Inspired by Rilke’s Letters To A Young Poet, Letters To A Young Poetess is the feminized and updated homage by Kiki Tom and Gabriella Calabia. Beginning a written correspondence upon being paired as mentor and mentee, the two delve into sharing thoughts, questions and feelings about writing and what it takes to share one’s voice.
I sat in Port with my legs curled up on the floor, leaning up against my bunk bed.
To express my love for my family, in the strangest way possible.
A dreamlike meditation on loss and love.
A little girl goes on a journey through a floating kingdom to seek out a magical fox in order to satiate her endless desire for companionship.
A poem about our two neighborhoods in New York and our experiences inhabiting the city in our own particular lenses.
Chatty seagulls is a poem about making every second of your life worthy.
The themes in this poem sparked from an adventure in Lake Placid when I was visiting with my family. We went on a frozen nature walk and saw these gigantic ice cliffs.
Two perspectives on 2020, a year of change, growth, tragedy, and conflict.
I was inspired by the illusions in my head as if there was a hamster in a wheel and it kept spinning. I felt that the only way to get the wheel to stop was to write my thoughts out on paper.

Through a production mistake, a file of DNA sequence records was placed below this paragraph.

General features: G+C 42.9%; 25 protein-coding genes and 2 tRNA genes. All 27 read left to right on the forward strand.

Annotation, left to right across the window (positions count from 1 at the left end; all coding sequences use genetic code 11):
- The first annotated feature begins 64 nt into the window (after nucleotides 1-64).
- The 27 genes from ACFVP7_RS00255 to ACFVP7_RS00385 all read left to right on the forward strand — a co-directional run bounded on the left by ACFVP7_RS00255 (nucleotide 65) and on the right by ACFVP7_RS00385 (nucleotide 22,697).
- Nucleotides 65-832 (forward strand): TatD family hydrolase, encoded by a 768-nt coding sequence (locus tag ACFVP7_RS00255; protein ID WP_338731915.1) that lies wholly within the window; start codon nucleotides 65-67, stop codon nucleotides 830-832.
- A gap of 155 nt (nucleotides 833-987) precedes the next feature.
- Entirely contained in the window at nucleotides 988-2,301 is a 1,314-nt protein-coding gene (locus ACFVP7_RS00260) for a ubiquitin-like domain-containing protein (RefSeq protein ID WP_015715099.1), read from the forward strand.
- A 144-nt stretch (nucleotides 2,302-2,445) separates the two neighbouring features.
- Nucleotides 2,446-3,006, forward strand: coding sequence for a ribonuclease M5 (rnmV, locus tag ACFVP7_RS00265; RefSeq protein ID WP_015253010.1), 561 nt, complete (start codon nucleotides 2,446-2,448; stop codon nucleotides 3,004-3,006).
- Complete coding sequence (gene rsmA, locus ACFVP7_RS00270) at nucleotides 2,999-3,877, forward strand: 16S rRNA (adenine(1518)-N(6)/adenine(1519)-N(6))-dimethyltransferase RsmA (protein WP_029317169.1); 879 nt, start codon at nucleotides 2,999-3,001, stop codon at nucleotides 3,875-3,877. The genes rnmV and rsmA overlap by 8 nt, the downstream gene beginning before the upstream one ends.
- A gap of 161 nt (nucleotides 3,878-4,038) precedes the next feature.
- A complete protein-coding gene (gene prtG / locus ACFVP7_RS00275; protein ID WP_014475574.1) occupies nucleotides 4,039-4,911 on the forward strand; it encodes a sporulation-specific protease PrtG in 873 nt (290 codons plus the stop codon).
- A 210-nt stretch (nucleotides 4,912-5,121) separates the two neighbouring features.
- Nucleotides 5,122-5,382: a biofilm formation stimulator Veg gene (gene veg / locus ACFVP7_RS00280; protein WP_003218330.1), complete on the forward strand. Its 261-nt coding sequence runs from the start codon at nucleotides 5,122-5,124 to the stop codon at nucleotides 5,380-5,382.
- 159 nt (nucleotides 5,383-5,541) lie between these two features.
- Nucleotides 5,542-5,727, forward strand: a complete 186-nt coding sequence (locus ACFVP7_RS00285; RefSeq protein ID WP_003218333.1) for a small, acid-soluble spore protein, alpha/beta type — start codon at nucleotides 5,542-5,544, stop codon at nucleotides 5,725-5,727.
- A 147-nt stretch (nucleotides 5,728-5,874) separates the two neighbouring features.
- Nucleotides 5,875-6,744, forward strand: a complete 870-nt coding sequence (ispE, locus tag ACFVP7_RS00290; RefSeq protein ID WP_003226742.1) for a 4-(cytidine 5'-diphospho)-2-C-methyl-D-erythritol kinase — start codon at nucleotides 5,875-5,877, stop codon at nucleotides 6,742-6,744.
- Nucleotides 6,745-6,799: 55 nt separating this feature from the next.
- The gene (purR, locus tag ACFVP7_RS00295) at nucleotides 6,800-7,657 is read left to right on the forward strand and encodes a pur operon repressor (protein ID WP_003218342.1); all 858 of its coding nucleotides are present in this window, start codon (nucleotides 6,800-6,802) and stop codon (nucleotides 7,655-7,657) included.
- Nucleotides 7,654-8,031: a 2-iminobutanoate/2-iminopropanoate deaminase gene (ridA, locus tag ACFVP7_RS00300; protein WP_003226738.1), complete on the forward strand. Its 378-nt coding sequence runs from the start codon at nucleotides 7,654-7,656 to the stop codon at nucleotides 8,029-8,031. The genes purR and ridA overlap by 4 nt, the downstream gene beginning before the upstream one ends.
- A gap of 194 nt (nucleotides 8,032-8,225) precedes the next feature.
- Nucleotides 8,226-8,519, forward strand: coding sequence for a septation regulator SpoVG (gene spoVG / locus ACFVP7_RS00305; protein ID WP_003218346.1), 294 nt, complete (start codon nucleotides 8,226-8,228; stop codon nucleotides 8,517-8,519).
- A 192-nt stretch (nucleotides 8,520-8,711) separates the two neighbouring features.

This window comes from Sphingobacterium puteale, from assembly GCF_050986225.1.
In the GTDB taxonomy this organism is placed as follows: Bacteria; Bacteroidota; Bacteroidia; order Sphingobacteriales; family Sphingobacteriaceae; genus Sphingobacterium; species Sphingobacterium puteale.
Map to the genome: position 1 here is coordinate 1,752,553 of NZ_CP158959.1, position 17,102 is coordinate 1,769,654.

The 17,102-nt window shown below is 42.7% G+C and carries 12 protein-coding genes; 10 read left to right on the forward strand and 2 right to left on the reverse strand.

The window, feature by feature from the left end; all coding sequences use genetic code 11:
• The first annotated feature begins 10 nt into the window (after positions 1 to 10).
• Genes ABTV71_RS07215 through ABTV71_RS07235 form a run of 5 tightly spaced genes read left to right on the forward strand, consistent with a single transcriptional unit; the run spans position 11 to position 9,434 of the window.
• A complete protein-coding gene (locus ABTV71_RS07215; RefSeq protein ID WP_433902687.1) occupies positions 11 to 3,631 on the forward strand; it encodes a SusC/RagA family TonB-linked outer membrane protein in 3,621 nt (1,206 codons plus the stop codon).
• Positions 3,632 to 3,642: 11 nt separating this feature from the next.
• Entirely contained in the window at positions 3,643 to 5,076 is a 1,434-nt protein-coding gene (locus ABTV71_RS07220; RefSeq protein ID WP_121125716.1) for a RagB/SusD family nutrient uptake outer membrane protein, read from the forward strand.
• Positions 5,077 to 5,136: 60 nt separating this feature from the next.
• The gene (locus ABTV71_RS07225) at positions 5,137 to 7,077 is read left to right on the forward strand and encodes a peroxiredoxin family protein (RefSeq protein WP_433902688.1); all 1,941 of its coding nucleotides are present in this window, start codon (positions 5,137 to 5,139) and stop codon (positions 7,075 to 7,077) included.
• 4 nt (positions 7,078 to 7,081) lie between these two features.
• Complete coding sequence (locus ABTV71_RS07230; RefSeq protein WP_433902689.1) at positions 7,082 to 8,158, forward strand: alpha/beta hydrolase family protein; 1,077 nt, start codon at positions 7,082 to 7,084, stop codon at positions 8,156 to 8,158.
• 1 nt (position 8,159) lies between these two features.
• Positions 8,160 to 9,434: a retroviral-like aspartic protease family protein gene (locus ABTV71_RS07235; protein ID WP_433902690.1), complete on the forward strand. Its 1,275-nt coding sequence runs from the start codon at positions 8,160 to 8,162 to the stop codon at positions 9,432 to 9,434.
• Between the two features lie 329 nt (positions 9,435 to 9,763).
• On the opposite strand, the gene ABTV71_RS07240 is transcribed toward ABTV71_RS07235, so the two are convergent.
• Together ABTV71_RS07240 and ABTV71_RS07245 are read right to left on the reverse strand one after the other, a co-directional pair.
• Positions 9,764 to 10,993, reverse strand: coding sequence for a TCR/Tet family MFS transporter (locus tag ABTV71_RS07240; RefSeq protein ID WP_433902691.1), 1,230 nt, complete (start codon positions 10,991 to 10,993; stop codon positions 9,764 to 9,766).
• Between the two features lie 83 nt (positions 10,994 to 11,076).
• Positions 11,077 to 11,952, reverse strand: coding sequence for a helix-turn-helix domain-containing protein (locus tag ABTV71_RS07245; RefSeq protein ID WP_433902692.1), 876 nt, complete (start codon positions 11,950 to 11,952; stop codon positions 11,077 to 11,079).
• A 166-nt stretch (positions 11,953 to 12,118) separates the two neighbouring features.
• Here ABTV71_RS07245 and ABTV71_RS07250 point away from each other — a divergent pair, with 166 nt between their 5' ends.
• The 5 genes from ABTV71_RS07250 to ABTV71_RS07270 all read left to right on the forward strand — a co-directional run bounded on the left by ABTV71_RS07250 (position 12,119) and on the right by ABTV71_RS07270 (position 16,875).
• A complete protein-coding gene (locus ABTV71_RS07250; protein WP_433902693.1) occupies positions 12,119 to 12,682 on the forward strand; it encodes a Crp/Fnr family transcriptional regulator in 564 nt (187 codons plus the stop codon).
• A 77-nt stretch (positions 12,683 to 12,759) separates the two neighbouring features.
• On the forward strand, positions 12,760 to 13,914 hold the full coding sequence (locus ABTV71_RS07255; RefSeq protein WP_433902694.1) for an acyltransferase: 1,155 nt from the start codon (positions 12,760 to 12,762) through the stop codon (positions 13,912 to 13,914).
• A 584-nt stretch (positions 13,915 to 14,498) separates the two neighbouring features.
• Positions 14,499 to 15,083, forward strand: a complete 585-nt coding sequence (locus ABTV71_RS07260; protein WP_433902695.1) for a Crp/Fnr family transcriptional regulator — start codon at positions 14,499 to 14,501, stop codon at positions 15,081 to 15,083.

The poem speaks to our shared history as Asian-American women, emphasizing a colonial past in China and India, our liberation, and the formation of new rituals between generations all through the lens of tea.
Teenagers oftentimes don’t know themselves and are not well aware of their identity. This is a poem where I am exploring the different sides of my identity.
A list of problems that increase in scale as we progress throughout the week. In a sense, they all reflect the world growing heavier to bear, an incessant drowning of some sort.
City Girl By Adelle Xiao This piece talks about my relationships with nature and my parents in order to explore my feelings toward living in New York City. I am…
We wrote stories based on old nursery rhymes, giving them a new twist. Ivy’s story “Where Are the Children?” is a reimagining of “The Pied Piper of Hamelin,” which Kathleen has illustrated.